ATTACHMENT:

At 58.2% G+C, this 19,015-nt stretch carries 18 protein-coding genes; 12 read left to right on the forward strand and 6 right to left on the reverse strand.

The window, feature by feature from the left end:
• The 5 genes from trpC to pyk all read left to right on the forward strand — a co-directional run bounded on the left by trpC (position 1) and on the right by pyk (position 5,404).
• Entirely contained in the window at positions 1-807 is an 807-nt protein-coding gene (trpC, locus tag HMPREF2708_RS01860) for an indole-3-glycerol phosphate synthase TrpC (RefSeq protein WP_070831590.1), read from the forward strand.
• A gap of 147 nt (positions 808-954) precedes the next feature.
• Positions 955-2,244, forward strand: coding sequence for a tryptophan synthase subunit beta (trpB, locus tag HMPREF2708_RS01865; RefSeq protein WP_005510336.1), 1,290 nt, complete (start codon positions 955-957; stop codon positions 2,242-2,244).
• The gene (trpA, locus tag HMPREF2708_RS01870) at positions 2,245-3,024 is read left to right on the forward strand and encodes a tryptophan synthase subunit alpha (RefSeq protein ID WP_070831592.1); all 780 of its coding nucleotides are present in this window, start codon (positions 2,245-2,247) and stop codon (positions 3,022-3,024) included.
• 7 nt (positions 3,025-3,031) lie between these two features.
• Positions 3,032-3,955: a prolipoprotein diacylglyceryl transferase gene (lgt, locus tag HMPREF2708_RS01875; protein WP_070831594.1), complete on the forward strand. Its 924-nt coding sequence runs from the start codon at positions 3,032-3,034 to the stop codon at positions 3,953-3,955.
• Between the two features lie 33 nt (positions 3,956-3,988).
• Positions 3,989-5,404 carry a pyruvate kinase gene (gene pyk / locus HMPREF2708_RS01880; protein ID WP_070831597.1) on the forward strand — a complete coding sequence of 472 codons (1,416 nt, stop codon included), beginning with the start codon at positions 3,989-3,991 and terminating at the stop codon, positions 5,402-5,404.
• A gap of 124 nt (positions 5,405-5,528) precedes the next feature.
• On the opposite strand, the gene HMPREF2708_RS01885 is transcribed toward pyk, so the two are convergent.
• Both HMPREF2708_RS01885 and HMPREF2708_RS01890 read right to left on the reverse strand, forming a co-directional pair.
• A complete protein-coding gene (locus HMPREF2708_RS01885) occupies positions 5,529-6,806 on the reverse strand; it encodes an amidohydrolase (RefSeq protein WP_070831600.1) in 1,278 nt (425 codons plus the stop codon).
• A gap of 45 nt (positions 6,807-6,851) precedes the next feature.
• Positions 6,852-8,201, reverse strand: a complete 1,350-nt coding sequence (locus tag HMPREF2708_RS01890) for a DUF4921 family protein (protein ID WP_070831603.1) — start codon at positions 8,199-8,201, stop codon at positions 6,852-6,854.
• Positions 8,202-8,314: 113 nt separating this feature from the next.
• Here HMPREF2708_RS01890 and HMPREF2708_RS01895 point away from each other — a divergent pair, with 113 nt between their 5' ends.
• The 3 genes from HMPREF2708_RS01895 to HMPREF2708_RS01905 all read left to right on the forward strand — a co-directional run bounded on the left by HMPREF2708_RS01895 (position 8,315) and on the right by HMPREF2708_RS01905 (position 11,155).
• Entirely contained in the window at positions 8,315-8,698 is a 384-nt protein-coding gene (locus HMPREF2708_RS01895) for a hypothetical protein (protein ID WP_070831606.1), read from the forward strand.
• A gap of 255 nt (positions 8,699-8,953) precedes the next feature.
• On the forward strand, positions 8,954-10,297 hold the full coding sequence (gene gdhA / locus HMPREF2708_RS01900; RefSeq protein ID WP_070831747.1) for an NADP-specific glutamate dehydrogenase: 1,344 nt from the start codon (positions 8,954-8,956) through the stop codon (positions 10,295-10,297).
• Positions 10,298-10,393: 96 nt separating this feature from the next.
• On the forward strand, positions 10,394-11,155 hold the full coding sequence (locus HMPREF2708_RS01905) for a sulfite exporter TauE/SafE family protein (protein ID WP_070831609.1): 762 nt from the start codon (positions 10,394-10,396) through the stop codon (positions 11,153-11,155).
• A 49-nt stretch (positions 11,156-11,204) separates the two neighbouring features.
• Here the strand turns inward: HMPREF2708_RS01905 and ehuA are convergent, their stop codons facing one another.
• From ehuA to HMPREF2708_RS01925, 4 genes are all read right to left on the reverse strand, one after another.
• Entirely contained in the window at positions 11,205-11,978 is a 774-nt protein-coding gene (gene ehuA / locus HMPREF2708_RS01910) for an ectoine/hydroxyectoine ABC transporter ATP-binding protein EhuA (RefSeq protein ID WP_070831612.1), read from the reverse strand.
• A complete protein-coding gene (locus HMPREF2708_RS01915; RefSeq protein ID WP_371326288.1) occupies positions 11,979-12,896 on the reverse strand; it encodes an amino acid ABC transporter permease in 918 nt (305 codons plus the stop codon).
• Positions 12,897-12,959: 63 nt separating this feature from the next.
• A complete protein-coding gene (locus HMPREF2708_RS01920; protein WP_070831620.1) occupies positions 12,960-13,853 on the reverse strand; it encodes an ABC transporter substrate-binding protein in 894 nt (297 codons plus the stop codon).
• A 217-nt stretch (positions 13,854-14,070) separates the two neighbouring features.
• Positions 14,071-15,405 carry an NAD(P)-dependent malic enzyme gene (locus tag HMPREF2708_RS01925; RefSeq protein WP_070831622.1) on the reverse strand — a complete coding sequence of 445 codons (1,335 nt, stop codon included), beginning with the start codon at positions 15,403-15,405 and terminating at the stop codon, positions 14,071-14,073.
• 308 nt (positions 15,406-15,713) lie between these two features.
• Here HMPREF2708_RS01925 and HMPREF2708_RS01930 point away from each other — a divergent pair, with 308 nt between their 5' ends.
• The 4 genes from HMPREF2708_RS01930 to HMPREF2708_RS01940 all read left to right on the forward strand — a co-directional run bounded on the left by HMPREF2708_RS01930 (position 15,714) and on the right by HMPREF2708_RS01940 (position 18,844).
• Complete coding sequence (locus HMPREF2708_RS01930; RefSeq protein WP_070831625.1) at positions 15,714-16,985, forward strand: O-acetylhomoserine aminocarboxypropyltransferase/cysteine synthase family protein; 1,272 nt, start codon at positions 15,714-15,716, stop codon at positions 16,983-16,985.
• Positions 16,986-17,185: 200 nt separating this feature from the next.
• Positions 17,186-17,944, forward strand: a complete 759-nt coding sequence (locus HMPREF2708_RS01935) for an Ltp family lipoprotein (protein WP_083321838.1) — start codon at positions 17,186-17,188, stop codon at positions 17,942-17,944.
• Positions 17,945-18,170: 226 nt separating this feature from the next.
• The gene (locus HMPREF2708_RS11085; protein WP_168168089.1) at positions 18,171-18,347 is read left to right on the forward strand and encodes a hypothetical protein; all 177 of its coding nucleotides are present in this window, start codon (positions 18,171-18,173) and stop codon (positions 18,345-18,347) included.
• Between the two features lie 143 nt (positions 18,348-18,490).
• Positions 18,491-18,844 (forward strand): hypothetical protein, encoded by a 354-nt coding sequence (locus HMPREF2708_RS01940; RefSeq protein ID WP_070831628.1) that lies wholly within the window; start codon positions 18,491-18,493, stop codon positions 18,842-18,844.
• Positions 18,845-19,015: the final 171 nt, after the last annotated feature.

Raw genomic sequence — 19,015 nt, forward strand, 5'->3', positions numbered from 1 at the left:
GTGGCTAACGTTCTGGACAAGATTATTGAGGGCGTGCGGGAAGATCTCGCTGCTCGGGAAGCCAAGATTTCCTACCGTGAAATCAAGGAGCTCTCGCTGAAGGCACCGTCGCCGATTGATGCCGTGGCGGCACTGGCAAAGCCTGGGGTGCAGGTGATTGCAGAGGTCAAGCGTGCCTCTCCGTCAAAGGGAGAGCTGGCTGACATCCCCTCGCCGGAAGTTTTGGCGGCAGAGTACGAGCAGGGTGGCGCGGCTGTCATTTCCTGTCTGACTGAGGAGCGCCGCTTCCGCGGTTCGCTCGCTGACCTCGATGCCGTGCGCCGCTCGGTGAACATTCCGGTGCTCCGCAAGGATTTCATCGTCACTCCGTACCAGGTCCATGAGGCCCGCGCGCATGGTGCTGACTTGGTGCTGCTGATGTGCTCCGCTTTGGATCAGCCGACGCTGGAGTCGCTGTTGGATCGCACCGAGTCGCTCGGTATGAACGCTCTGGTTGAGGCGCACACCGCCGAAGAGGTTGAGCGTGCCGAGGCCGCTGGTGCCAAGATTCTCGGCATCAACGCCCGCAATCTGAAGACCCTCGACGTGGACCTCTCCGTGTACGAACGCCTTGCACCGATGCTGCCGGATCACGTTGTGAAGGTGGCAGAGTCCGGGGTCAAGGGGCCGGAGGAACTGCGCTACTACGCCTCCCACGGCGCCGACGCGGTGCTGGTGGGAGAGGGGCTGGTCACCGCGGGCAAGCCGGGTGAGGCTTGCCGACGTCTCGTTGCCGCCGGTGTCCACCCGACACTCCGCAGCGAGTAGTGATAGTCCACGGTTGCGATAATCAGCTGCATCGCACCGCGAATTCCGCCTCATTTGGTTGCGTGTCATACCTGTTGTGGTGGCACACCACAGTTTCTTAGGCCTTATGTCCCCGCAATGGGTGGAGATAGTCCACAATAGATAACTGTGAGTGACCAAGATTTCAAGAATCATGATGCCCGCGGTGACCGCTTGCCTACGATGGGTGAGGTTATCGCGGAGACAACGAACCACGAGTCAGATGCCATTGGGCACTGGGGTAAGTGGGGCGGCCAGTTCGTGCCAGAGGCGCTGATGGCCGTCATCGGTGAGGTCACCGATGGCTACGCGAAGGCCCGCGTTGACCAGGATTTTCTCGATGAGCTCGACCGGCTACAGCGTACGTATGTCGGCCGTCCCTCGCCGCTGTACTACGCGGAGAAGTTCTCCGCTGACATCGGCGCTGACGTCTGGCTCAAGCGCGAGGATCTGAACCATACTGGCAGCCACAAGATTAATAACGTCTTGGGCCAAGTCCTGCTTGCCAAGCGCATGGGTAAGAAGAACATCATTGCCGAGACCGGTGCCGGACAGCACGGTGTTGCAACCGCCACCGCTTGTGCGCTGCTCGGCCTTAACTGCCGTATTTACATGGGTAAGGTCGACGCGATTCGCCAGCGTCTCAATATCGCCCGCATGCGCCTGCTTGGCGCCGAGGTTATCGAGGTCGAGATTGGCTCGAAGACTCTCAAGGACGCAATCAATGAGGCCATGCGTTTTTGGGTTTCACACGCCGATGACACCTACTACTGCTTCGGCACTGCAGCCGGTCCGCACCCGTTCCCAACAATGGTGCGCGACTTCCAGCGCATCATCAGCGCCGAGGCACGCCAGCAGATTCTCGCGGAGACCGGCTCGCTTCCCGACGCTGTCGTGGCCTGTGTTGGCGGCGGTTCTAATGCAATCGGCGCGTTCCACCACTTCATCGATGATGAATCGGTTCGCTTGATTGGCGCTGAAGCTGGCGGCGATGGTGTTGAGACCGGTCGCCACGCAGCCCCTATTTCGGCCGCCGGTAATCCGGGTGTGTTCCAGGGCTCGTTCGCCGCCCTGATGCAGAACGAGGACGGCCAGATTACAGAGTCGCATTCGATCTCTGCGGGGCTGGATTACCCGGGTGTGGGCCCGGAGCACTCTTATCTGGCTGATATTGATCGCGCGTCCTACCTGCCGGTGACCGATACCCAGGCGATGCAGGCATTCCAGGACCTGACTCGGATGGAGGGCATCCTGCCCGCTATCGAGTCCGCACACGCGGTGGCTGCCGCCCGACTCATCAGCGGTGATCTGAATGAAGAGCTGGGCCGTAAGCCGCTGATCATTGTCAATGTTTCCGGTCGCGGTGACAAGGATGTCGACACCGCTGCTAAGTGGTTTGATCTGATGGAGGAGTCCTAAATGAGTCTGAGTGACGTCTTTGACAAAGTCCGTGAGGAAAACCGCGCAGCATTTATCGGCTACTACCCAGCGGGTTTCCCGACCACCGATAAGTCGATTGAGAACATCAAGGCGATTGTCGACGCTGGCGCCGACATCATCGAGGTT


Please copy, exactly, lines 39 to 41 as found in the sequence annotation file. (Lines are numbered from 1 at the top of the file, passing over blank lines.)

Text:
• Positions 16,986-17,185: 200 nt separating this feature from the next.
• Positions 17,186-17,944, forward strand: a complete 759-nt coding sequence (locus HMPREF2708_RS01935) for an Ltp family lipoprotein (protein WP_083321838.1) — start codon at positions 17,186-17,188, stop codon at positions 17,942-17,944.
• Positions 17,945-18,170: 226 nt separating this feature from the next.